consideration in the Gramophone Co.'s case related to the interpretation of the word '' import " in Section 53 of the Copyright Act 14 of 1957. Pirated cassettes were brought in a ship from Singapore for consignment to Nepal. The ship with the cassettes were berthed at the port of Calcutta. The Gramophone Company of India filed a writ petition in the Calcutta High Court to direct the Registrar of Copyrights to pass an order under Section 53 of the Copyright Act as otherwise the customs authorities were likely to release the goods for transportation to Nepal. The Calcutta High Court dismissed the writ petition holding that there was no import of the pirated cassettes into India as the cassettes were intended for transportation to Nepal. It was on appeal by the Gramophone Company of India that the Supreme Court had to construe the expression '' import " occurring in Section 53 of the Copyright Act. Section 53 authorises the Registrar of Copyrights on application by the owner of the copyright in any work and on payment of the prescribed fee to order the copies made outside India of the work which if made in India would infringe the copyright shall not be imported. The Supreme Court held that " import " within the meaning of Section 53 included also import for the purpose of transit and is not limited to import for the purpose of commerce. The Supreme Court distinguishing the decision in Empress Mill's case stated at page 679 (page 158 of [1984] 2 ECC):--
25. The Calcutta High Court thought that goods may be said to be imported into the country only if there is an incorporation or mixing up of the goods imported with the mass of the property in the local area. In other words the High Court relied on the 'original package doctrine' as enunciated by the American Court. Reliance was placed by the High Court upon the decision of this Court in theCentral India Spinning and Weaving and Manufacturing Co. Ltd., The Empress Mills, Nagpur v. Municipal Committee, Wardha . That was a case which arose under the C.P. and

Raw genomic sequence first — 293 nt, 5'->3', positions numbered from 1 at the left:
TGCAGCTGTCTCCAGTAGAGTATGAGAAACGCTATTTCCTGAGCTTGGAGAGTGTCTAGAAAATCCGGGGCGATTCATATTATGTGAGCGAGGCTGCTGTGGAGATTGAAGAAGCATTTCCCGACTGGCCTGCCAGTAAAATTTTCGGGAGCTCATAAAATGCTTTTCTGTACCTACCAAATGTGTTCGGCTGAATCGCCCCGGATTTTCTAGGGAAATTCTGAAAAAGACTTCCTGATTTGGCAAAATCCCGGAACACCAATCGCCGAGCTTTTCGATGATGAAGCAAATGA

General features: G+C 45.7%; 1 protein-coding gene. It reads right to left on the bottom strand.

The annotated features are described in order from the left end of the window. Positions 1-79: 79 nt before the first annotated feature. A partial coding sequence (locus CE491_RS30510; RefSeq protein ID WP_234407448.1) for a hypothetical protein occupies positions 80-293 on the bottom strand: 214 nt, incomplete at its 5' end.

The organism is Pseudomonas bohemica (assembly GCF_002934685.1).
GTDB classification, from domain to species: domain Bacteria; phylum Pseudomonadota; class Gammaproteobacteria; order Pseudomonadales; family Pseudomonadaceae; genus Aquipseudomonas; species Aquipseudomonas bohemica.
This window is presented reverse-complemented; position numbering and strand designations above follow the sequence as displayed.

Berar Municipalities Act and the question was whether the power to impose 'a terminal tax on goods or animals imported into or exported from the limits of a municipality' included the right to levy tax on goods which 'were neither loaded or unloaded at Wardha but were merely carried across through the municipal area'. This Court said that it did not. The word 'import', it was thought meant not merely the bringing into but comprised something more, that is 'incorporating and mixing up of the goods with the mass of the property in the local area', thus accepting the enunciation of the 'original package doctrine' by Chief Justice Marshall in Brown v. State of Maryland 6 L Ed 678. Another reason given by the learned Judges to arrive at the conclusion that they did, was that the very levy was a 'terminal tax' and therefore the words 'import and export', in the given context, had something to do with the idea of a terminus and not an intermediate stage of a journey. We are afraid the case is really not of any guidence to us since in the context of a 'terminal tax' the words 'imported and exported' could be construed in no other manner than was done by the Court. We must however say that the 'original package doctrine' as enunciated by Chief Justice Marshall on which reliance was placed was expressly disapproved first by the Federal Court in the Province of Madras v. Boddu Paidanna 1942 FCR 90 : [1942] 1 STC 104 (FC) and again by the Supreme Court in State of Bombay v, F. N. Balsara 1951 SCR 682. Apparently, these decisions were not brought to the notice of the Court which decided the case of Central India Spinning and Weaving and Manufacturing Co. Ltd., The Empress Mills, Nagpur v. Municipal Committee, Wardha. So we derive no help from this case. As we said, we prefer to interpret the word 'import' as it is found in the Copyright Act rather than search for its meaning by referring to other statutes where it has been used.